Our Shakman monitors help the Chicago Media tell us who received . . .gasp! . . .Overtime! Everytime stories appear about how much some poor slob is paid and who put in a seventy-hour week and finds that he is portrayed as Todd Stroger's boot-black, you can bet that Shakman Industries - Monitors, Goo-Goo Clusternuts, Media darlings and sharp University of Chicago trained activist lawyers are amassing more power to prevent good government services.

My precinct captain, my Ward Committeeman knows my neighbors and their needs. Michael Shakman? Noelle Brennan? Roger Fross? I don't think so.
Instead Shakman Industres has become the clearing house -paid mightily don't you know-for political hiring and outsources to Public service unions (SEIU & etc.).

Ain't that nice! Oh, Tut! They'll protest - "we only monitor!" Now, I know that common sense is a stretch, but let's try this.

Look Goo-Goos -People who worked more hours than they are normally asked to work get OVERTIME! News Flash?

If a Metra cop is told that due to cut-backs, he must work more hours -OVERTIME

If a Streets and Santitation Snow Plow Driver is told by Tom Skilling that a blizzard will last 48 hours -OVERTIME!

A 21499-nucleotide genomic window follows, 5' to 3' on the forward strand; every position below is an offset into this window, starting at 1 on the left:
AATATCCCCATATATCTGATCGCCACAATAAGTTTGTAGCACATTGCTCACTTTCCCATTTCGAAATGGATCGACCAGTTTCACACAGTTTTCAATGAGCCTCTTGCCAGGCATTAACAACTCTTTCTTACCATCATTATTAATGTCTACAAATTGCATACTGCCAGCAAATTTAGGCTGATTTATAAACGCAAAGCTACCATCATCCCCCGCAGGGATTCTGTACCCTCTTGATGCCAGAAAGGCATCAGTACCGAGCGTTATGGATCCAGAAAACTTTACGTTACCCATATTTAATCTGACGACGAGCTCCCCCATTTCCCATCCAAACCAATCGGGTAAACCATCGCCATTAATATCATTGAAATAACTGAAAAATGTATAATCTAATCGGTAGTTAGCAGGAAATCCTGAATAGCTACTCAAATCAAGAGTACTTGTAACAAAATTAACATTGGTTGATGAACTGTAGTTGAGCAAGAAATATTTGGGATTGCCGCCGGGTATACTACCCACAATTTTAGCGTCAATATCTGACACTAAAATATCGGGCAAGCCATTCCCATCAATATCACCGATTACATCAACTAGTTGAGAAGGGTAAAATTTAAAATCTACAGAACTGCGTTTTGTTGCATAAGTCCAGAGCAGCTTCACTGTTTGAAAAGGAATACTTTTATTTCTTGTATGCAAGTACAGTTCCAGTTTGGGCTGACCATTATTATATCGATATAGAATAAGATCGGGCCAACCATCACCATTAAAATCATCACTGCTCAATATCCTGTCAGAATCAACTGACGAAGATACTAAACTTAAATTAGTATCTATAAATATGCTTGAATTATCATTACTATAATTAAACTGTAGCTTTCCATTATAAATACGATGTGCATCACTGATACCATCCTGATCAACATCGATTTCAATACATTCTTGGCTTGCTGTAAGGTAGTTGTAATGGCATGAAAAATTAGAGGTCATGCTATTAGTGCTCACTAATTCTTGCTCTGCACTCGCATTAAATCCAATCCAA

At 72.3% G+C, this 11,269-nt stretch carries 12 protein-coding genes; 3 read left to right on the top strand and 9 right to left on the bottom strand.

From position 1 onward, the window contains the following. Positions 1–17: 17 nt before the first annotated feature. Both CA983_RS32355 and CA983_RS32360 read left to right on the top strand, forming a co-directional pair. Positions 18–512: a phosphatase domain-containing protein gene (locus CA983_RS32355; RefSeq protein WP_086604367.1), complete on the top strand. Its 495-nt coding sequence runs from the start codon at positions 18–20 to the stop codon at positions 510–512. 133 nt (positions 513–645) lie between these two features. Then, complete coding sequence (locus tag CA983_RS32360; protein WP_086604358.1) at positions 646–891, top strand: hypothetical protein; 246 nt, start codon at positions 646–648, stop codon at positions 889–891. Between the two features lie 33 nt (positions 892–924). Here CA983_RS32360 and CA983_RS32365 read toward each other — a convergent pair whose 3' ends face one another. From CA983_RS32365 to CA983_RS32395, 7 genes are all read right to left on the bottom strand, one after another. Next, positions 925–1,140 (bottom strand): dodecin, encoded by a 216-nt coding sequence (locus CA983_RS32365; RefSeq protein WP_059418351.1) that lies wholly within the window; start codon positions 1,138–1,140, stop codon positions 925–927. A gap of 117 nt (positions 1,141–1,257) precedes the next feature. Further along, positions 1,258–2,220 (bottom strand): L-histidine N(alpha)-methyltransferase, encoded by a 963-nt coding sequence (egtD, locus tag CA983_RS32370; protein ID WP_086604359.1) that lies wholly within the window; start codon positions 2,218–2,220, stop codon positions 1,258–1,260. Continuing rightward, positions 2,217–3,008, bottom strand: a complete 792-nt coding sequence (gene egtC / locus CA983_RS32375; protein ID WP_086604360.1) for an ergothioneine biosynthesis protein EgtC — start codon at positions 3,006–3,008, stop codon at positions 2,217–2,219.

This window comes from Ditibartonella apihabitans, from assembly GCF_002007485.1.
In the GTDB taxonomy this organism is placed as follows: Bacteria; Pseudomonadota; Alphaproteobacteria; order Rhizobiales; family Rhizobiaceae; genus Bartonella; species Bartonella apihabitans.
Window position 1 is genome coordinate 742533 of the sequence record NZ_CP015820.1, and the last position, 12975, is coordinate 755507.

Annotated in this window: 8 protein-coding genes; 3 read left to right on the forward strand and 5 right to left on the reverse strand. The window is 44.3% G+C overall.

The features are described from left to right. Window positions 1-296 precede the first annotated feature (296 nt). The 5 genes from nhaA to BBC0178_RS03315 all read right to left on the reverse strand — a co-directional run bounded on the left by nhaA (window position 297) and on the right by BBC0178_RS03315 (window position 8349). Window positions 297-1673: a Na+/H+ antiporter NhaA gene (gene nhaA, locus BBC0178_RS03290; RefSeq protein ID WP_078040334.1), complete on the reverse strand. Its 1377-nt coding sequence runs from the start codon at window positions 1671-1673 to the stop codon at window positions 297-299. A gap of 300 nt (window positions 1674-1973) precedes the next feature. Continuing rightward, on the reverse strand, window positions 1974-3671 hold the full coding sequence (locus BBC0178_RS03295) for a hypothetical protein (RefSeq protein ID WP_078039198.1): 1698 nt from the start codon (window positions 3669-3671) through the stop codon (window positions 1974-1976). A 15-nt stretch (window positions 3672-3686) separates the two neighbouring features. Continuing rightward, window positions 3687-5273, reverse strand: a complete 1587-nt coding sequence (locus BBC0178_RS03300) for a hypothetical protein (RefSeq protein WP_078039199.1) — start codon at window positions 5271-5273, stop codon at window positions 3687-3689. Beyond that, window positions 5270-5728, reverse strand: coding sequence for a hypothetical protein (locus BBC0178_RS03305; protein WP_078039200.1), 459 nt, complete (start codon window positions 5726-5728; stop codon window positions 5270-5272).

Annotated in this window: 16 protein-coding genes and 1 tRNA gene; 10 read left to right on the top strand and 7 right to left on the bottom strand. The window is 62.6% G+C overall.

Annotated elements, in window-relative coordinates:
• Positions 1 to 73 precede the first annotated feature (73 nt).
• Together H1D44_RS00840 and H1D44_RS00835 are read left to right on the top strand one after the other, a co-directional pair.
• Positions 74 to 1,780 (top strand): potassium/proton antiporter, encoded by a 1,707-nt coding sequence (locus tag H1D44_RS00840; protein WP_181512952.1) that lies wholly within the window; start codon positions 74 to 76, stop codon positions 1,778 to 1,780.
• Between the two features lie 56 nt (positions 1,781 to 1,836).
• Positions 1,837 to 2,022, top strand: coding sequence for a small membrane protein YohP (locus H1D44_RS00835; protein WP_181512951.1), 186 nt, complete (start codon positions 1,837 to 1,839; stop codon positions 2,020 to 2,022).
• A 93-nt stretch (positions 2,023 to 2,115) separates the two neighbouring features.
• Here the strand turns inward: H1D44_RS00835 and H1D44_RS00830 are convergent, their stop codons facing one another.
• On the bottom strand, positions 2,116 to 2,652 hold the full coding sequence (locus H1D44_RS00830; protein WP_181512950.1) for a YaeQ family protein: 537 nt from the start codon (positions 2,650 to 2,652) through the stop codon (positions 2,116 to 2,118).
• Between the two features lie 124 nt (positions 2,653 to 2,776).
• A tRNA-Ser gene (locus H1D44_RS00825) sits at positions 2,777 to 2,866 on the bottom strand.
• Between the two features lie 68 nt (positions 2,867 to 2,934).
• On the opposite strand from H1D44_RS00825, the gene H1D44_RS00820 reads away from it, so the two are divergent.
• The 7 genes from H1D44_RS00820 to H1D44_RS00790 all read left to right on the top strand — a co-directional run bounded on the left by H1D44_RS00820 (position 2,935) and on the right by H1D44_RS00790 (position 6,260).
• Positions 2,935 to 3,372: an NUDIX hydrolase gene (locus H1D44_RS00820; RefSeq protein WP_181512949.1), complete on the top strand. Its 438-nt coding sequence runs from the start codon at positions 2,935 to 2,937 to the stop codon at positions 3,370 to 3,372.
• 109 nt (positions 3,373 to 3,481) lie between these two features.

Who hired the Shakman Monitors? Who's their clout? Why can't my alcoholic, half-wit, and larcenous pals get jobs with Shakman?

Why is the Shakman Machine doing all the hiring? Who pays Shakman? I do.

But after five years under the shackles of a federal hiring monitor, aldermen said Thursday they no longer have a dog in this fight.

“We can't touch hiring. [Daley] can't touch hiring. [Monitor] Noelle Brennan does the hiring, so what do we care?” said Ald. Tom Allen (38th).
Sun Times, June 24, 2010.

Shakman Decrees and all of their nepotism and in-bred pay-to-play looters of the tax-payers need to go!

Click my post title and monitor YOUR Cook County Shakman Monitors!!!


dm said...

no truer story has been told.

all the people that i have seen working for shakman, inspector generals and the various monitors have been caucasian.
it appears that only black folks are targeted by these people.

dm said...

Good post Pat